With our bird food mounting up to encourage birds for the Big Garden Birdwatch and the cold wet weather, it’s easy to forget about the importance of bird feeder cleaning.

  Greenfinches: Richard Packwood (rspb-images.com)

It’s the least enjoyable part of bird feeding but unfortunately, neglected food, wet conditions and bird droppings are the perfect environment for mould, mildew and bacteria to quickly develop.  Our bird feeding stations designed to help our garden birds, can easily become a problem and encourage disease between them unless cleaned on a regular basis; at least once a fortnight.

Keeping your bird table healthy is a crucial part of the bird feeding routine and as bird loving enthusiasts, it’s essential that we do it responsibly so as not to create problems for the very creatures we are wanting to encourage and assist.

Scrape and brush the feeding areas outside and wash down with clean water or with a little wash-up liquid or soap and then rinse. Bring the feeders inside to scrub with a brush in hot soapy water and rinse well and then dry before returning outside in wet winter conditions. It is not advised to put bird feeders in the dishwasher as it can damage the feeder and make clear plastic go “milky”. It’s also not hygienic for the dishwasher nor our own kitchen items.

The rspb sell a specific bird care cleaning kit from their online shop if you want to get just the right thing.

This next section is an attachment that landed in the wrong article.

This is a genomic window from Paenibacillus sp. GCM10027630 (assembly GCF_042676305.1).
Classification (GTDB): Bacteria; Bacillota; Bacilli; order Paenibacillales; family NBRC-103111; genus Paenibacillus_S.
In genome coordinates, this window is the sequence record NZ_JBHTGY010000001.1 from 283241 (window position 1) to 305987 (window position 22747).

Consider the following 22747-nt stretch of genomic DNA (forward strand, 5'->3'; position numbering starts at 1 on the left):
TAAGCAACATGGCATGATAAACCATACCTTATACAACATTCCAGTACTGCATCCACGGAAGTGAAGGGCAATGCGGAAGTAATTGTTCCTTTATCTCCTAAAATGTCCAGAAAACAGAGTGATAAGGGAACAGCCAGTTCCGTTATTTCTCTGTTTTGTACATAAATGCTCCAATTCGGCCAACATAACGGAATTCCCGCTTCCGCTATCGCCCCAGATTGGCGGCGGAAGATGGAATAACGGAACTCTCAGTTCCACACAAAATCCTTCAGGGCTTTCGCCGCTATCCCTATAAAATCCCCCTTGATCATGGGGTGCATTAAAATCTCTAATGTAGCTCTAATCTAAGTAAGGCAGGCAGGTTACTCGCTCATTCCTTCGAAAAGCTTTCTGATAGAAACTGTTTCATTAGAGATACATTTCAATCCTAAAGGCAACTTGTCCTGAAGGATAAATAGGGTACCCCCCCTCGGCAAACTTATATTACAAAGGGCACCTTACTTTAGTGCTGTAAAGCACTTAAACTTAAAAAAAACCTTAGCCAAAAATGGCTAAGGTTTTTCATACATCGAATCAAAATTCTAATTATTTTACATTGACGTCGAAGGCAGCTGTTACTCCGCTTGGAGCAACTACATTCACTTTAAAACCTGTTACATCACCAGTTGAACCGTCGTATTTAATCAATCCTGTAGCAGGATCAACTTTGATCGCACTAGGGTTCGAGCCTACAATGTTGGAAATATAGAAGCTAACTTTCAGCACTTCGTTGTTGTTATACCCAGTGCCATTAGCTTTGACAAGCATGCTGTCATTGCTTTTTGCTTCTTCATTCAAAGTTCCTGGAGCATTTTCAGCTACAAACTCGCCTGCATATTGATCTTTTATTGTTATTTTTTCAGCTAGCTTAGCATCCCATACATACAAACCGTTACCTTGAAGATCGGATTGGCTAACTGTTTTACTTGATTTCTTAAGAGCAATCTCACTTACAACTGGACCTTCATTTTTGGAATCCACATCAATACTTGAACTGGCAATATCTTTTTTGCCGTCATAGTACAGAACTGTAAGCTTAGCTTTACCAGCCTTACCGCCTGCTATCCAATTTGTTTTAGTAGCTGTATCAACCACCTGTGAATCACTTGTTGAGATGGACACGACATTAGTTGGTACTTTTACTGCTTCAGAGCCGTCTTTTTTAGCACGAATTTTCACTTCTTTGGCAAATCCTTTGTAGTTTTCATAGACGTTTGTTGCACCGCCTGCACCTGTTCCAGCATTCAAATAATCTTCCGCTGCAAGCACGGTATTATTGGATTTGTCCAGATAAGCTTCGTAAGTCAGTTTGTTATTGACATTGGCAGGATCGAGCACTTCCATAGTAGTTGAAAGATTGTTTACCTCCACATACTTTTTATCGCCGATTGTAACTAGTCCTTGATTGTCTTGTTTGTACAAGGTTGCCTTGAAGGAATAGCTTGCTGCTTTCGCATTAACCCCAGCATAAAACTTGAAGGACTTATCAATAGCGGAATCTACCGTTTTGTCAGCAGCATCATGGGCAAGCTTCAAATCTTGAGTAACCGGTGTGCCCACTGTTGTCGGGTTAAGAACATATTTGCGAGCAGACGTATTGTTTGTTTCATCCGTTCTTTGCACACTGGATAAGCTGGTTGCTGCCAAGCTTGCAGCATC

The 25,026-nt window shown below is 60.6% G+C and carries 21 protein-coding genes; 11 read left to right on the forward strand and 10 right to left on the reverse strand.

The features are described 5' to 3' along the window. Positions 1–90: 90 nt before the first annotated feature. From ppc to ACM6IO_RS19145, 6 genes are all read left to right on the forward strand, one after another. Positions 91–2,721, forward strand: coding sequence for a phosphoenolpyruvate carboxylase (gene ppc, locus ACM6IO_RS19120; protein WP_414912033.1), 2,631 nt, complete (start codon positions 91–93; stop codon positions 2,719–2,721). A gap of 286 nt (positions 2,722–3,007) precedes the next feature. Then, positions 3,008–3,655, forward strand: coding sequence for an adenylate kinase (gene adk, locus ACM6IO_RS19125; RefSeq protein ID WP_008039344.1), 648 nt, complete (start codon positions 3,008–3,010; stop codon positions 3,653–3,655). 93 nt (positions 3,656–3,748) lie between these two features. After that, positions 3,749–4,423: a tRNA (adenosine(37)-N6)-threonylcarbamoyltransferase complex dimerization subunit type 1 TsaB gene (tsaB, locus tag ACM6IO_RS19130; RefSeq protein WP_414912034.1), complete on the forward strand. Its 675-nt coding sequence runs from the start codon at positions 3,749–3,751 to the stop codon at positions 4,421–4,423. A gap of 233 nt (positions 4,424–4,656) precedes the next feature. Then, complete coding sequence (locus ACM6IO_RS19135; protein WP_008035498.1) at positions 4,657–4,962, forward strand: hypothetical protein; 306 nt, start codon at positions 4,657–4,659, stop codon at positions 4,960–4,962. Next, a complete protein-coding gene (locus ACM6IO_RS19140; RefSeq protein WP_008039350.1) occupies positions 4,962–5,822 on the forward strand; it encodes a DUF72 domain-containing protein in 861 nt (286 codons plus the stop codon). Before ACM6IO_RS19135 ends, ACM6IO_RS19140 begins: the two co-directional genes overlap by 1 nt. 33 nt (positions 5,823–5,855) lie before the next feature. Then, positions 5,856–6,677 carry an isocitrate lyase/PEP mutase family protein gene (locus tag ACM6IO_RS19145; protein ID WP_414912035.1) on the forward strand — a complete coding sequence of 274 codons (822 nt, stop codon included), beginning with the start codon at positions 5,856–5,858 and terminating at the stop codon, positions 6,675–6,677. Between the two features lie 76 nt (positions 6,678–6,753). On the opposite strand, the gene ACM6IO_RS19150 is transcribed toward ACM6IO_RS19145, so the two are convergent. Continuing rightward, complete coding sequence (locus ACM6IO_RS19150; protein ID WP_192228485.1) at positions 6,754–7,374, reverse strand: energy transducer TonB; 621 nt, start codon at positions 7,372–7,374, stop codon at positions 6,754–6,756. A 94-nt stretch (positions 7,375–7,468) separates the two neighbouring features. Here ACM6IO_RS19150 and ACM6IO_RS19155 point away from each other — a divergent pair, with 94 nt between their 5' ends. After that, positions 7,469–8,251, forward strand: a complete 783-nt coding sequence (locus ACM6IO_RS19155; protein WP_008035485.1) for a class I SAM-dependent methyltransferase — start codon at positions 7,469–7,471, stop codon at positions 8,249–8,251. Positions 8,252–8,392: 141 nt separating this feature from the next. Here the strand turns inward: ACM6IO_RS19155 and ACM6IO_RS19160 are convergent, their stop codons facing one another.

Other tips for minimising the spread of disease is to only put out the amount of food that the birds will eat in a day, not extra that will get damp overnight, and try to keep bird feeders a good distance apart so that there is less chance of cross contamination between birds. Clear up old, uneaten bird food from feeders and the ground and keep the dishes regularly refreshed with clean water.

Perhaps when the rain and sleet stop and there is a dry spell over the next couple of days, it’s an opportunity to pop and out practice some good hygiene at the feeding station before stocking up again.

It's all good preparation for the bird watching, research event of the year: The Big garden Birdwatch. Just two weeks to go!


The Flatford Wildlife Garden is currently closed for the winter season. Details of re-opening in 2021 will be posted on this blog and the Flatford Wildlife Garden We­­­bsite.

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